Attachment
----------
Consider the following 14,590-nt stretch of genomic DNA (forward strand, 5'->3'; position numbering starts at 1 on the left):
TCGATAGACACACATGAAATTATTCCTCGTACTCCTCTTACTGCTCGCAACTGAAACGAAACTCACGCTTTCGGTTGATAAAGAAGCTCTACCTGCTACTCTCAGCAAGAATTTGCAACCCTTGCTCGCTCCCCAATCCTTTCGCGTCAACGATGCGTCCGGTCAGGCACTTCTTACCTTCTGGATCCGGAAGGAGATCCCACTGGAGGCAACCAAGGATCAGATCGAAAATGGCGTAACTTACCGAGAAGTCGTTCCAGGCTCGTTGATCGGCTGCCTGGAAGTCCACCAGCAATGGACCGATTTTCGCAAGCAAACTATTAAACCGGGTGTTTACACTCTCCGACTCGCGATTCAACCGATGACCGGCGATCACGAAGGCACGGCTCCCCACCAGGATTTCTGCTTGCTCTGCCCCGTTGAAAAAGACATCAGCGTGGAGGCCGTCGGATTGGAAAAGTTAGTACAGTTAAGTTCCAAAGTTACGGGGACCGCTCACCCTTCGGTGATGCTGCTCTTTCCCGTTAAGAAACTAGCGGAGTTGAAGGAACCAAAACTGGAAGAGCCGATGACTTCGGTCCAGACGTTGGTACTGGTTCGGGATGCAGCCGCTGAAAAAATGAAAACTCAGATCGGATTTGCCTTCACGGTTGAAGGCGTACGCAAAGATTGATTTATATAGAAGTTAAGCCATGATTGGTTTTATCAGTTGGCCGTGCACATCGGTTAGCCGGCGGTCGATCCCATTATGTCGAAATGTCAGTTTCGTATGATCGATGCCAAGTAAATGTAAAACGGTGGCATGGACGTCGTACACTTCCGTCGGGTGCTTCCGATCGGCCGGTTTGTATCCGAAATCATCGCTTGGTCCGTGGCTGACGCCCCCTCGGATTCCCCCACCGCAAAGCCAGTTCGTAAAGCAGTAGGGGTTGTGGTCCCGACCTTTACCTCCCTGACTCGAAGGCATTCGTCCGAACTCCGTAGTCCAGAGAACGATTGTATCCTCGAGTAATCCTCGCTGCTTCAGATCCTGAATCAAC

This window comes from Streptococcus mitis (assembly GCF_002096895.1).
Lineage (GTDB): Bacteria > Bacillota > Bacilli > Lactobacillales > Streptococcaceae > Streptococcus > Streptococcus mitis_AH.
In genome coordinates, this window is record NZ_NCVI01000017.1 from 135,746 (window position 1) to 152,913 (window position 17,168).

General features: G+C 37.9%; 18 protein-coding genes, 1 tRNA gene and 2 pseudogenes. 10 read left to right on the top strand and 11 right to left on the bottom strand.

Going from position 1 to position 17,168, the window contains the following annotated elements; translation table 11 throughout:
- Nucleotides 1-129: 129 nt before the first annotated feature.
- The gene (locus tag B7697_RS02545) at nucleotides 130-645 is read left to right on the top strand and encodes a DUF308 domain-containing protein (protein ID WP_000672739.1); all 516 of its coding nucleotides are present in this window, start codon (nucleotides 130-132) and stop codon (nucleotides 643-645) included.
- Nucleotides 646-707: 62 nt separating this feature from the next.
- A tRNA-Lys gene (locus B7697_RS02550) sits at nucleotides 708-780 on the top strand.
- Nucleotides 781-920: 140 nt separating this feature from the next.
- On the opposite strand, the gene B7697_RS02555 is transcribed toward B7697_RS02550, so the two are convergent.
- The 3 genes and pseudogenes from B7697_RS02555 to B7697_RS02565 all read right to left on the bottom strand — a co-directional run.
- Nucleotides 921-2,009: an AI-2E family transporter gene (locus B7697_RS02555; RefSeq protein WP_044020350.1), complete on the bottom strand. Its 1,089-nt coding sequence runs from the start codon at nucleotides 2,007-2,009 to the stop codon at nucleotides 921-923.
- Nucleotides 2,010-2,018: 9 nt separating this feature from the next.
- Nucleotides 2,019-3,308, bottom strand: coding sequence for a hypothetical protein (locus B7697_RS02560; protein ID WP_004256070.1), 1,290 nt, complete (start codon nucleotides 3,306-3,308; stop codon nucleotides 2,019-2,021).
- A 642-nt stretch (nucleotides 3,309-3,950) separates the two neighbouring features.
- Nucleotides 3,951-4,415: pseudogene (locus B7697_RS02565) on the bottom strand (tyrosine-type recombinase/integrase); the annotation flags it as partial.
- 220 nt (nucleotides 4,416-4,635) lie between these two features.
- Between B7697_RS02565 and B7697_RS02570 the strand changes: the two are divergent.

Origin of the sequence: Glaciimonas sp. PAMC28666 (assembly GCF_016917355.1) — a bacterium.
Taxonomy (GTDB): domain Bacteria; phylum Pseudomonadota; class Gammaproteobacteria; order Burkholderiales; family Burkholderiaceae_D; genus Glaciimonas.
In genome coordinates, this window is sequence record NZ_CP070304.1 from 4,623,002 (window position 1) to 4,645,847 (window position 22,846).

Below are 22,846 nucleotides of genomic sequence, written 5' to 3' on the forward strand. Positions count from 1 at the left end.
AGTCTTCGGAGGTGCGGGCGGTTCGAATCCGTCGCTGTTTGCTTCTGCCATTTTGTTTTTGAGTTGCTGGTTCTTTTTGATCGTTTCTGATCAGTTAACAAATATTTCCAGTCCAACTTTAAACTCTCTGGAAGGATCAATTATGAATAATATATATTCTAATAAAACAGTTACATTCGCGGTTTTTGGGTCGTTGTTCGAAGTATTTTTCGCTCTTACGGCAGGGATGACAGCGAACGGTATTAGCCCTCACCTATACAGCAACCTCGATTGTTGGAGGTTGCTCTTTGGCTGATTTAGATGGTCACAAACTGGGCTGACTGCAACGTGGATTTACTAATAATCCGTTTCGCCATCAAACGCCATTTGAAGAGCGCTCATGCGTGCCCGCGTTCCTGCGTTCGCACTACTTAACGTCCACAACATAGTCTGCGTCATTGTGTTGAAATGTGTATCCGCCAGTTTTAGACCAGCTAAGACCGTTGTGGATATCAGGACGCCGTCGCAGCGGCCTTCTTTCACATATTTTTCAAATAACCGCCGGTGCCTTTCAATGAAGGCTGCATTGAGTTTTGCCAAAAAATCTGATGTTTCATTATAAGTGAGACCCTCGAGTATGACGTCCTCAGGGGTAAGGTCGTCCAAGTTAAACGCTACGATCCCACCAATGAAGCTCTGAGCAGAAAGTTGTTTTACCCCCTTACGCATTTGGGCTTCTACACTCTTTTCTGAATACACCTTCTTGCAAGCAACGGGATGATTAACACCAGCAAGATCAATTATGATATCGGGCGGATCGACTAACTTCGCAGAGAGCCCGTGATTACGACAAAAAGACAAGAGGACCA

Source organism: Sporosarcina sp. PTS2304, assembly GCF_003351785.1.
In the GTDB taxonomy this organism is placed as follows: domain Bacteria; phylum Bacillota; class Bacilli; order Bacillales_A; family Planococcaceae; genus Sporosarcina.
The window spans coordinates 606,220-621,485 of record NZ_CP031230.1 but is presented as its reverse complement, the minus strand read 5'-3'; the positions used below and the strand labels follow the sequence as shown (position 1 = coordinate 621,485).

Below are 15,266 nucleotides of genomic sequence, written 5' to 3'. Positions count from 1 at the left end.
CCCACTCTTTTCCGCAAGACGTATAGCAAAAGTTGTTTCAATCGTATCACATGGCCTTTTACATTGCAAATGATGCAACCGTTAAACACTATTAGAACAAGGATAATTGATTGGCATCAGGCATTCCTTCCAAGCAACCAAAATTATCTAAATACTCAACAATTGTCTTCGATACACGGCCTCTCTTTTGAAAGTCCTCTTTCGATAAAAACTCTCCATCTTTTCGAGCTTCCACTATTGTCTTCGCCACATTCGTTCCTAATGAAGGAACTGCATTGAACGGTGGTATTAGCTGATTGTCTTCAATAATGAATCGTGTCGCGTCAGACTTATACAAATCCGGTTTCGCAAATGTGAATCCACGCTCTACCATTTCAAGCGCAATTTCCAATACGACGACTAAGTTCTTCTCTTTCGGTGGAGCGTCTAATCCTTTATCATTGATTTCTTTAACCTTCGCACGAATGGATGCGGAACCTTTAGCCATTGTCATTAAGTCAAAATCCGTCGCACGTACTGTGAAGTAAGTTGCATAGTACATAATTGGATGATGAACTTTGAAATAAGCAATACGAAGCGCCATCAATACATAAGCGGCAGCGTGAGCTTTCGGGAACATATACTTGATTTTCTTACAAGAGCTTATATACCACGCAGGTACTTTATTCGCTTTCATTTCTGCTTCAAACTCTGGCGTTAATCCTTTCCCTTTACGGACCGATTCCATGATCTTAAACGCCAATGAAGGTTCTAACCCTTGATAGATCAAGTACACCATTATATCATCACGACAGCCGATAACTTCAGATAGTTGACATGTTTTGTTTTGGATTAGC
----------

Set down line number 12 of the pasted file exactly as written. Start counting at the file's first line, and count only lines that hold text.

- Nucleotides 781-920: 140 nt separating this feature from the next.